B9 "Castle Caldwell and Beyond" (1985) by Harry Nuckols contains five loosely-connected mini-adventures, designed to bring PCs from 1st to 3rd level.
Module B9 "Castle Caldwell and Beyond" (1985) by Harry Nuckols. Cover illustration by Clyde Caldwell, from this painting.
I wrote a review of this module (linked, here) after running the adventures for my son and his friends, back when they were in grade school, (you can read our campaign journal, here).
Years earlier, I'd corresponded with artist Clyde Caldwell, regarding the name:
"Castle Caldwell and Beyond" was indeed named after me. The game designers who produced the module were also going to name a character "Clyde Caldwell"...but the TSR legal dept. wouldn't allow it.
Clyde Caldwell, 2010
Editor Michael Dobson explains the module's origins:
Unlike most modules, this wasn’t done by in-house designers or people in our usual freelance network, but sent in unsolicited. Bruce Heard was our product acquisitions guy, so he would most likely know more about the author. We didn’t have a lot of Basic D&D product coming in, so it was a welcome addition to the line. I liked the fact that it consisted of very short adventures, and felt it would work well for someone’s first campaign.
posted on Facebook (February 23, 2021)
About the Author:
It has been speculated that "Harry Nuckols" is a pseudonym, compounded by Frank Mentzer's comment that the actual author was someone named "Ron Charulsky":
Q. Who REALLY wrote B9 Castle Caldwell and Beyond? It's credited to "Harry Nuckols" but that's obviously a joke.
A. Why is that obvious? It was written by a previously unpublished author named Ron Charulsky.
Frank Mentzer, posted on Dragonsfoot (January 17, 2006)
A statement he later didn't recall making:
Q. You mentioned at one point that the real person behind "Harry Nuckols" was Ron Charulsky, but I didn't see any follow-up after.
A. I don't recall writing that, and if I did I may have been drunk. I simply don't know.
Frank Mentzer, posted on Dragonsfoot (July 25, 2010)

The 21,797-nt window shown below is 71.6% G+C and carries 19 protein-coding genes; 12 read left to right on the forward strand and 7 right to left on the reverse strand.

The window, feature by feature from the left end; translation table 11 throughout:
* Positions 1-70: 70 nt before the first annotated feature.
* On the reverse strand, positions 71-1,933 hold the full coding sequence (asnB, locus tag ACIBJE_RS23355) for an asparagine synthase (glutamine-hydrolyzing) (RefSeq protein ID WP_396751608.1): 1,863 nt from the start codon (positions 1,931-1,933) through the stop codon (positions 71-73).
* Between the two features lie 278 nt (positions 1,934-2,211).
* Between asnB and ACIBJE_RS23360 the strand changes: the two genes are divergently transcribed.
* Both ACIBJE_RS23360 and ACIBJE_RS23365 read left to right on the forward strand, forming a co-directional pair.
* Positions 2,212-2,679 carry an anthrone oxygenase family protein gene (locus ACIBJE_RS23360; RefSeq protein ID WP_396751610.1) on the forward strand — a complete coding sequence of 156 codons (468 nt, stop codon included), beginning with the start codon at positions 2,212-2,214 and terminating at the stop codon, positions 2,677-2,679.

And according to Clyde Caldwell:
There was no "Harry Nuckles"...that was a pseudonym. I remember that Bill Conners was involved in the creation of the module, but don't remember anyone else who was complicit.
Clyde Caldwell, 2010
Harry Nuckols (left) and Mary Poplawski, with Craig Robertson, from this blog (July 27, 2011)
Turns out that Harry Nuckols was the actual author:
I am Harry Nuckols, the author of Castle Caldwell and Beyond. Yes, it's my real name. I live in upstate New York. I am a retired computer programmer, and my chief interest is, and always has been, contract bridge. I have played in many parts of the United States, and in several other countries. My interest in D&D started with my two sons. We played frequently when they were young. They are both grown now, with children of their own, but they still play D&D occasionally.
Harry Nuckols, posted on Dragonsfoot (September 14, 2012)
Namyats is the benevolent entity who leaves the mystic bell in the Church of the Holy Sanctuary, for which one reviewer came up with a disturbing anagram ("My Satan", here).
In fact, Namyats is a bridge term, derived by spelling the name of bridge player "Stayman" backwards, and therefore an Easter egg included by bridge enthusiast, Nuckols.
The module was not explicitly set within the Lands and Environs of the D&D Wilderness Map #2 in the Mentzer Expert rulebook, although can be situated in the Northern Reaches.
The death of Clifton Caldwell was reported in the Poor Wizard's Almanac III (1994) by Ann Dupuis:
Servants of Clifton Caldwell found their master dead on Klarmont 12 of AC 1011, apparently of a heart attack. Baron Sherlane Halaran of Threshold subsequently confiscated Caldwell Castle, which Mr. Caldwell had purchased some twelve years ago. The castle has been offered for sale for the price of six years' taxes owed on the property.
from "Distinguished Dead" (pg. 112) in the Poor Wizard's Almanac III
The entry supposes a location in Karameikos for Castle Caldwell, likely based on the supermodule "In Search of Adventure" (1987),